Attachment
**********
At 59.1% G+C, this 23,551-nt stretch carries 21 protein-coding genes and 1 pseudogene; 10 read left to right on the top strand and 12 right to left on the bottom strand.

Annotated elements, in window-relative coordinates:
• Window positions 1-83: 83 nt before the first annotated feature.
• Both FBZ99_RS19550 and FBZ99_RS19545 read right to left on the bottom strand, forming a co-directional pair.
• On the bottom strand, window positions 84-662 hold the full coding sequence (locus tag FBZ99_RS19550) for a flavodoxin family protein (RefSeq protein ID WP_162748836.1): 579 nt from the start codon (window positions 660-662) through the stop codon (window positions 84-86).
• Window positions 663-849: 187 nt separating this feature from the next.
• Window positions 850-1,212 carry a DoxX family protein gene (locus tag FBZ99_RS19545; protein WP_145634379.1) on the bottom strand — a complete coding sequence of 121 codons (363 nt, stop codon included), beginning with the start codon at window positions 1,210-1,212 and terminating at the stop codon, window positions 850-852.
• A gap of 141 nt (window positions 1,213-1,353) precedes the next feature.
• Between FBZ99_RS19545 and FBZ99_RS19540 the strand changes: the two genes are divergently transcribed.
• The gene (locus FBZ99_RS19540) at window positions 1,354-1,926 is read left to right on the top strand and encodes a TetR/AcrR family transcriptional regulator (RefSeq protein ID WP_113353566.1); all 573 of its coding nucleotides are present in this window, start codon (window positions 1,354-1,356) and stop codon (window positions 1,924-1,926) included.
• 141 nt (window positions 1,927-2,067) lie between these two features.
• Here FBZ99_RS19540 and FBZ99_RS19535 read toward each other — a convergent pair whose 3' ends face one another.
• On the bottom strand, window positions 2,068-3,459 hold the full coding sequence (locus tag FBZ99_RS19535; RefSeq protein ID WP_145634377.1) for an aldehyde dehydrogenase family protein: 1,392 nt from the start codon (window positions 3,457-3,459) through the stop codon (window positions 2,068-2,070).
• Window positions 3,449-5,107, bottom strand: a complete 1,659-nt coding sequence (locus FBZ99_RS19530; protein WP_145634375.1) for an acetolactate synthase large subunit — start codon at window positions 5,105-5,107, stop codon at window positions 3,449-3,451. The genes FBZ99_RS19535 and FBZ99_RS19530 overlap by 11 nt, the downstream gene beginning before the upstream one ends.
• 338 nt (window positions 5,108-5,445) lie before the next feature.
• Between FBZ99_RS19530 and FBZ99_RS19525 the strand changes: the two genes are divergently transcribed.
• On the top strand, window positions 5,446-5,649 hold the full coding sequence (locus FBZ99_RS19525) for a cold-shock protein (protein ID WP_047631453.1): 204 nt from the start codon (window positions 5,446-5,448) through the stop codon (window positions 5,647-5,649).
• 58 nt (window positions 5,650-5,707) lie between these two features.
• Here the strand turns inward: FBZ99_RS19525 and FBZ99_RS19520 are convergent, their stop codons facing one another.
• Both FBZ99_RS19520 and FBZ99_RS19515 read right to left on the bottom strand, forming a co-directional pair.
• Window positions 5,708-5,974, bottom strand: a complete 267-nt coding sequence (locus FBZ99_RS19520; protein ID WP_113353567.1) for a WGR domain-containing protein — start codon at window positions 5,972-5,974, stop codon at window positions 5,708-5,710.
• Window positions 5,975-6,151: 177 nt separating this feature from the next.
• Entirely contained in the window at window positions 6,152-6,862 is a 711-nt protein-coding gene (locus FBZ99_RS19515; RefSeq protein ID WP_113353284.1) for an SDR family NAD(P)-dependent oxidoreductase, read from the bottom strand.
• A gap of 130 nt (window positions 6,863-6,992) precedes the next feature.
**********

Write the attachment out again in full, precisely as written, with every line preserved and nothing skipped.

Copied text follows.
At 59.1% G+C, this 23,551-nt stretch carries 21 protein-coding genes and 1 pseudogene; 10 read left to right on the top strand and 12 right to left on the bottom strand.

Annotated elements, in window-relative coordinates:
• Window positions 1-83: 83 nt before the first annotated feature.
• Both FBZ99_RS19550 and FBZ99_RS19545 read right to left on the bottom strand, forming a co-directional pair.
• On the bottom strand, window positions 84-662 hold the full coding sequence (locus tag FBZ99_RS19550) for a flavodoxin family protein (RefSeq protein ID WP_162748836.1): 579 nt from the start codon (window positions 660-662) through the stop codon (window positions 84-86).
• Window positions 663-849: 187 nt separating this feature from the next.
• Window positions 850-1,212 carry a DoxX family protein gene (locus tag FBZ99_RS19545; protein WP_145634379.1) on the bottom strand — a complete coding sequence of 121 codons (363 nt, stop codon included), beginning with the start codon at window positions 1,210-1,212 and terminating at the stop codon, window positions 850-852.
• A gap of 141 nt (window positions 1,213-1,353) precedes the next feature.
• Between FBZ99_RS19545 and FBZ99_RS19540 the strand changes: the two genes are divergently transcribed.
• The gene (locus FBZ99_RS19540) at window positions 1,354-1,926 is read left to right on the top strand and encodes a TetR/AcrR family transcriptional regulator (RefSeq protein ID WP_113353566.1); all 573 of its coding nucleotides are present in this window, start codon (window positions 1,354-1,356) and stop codon (window positions 1,924-1,926) included.
• 141 nt (window positions 1,927-2,067) lie between these two features.
• Here FBZ99_RS19540 and FBZ99_RS19535 read toward each other — a convergent pair whose 3' ends face one another.
• On the bottom strand, window positions 2,068-3,459 hold the full coding sequence (locus tag FBZ99_RS19535; RefSeq protein ID WP_145634377.1) for an aldehyde dehydrogenase family protein: 1,392 nt from the start codon (window positions 3,457-3,459) through the stop codon (window positions 2,068-2,070).
• Window positions 3,449-5,107, bottom strand: a complete 1,659-nt coding sequence (locus FBZ99_RS19530; protein WP_145634375.1) for an acetolactate synthase large subunit — start codon at window positions 5,105-5,107, stop codon at window positions 3,449-3,451. The genes FBZ99_RS19535 and FBZ99_RS19530 overlap by 11 nt, the downstream gene beginning before the upstream one ends.
• 338 nt (window positions 5,108-5,445) lie before the next feature.
• Between FBZ99_RS19530 and FBZ99_RS19525 the strand changes: the two genes are divergently transcribed.
• On the top strand, window positions 5,446-5,649 hold the full coding sequence (locus FBZ99_RS19525) for a cold-shock protein (protein ID WP_047631453.1): 204 nt from the start codon (window positions 5,446-5,448) through the stop codon (window positions 5,647-5,649).
• 58 nt (window positions 5,650-5,707) lie between these two features.
• Here the strand turns inward: FBZ99_RS19525 and FBZ99_RS19520 are convergent, their stop codons facing one another.
• Both FBZ99_RS19520 and FBZ99_RS19515 read right to left on the bottom strand, forming a co-directional pair.
• Window positions 5,708-5,974, bottom strand: a complete 267-nt coding sequence (locus FBZ99_RS19520; protein ID WP_113353567.1) for a WGR domain-containing protein — start codon at window positions 5,972-5,974, stop codon at window positions 5,708-5,710.
• Window positions 5,975-6,151: 177 nt separating this feature from the next.
• Entirely contained in the window at window positions 6,152-6,862 is a 711-nt protein-coding gene (locus FBZ99_RS19515; RefSeq protein ID WP_113353284.1) for an SDR family NAD(P)-dependent oxidoreductase, read from the bottom strand.
• A gap of 130 nt (window positions 6,863-6,992) precedes the next feature.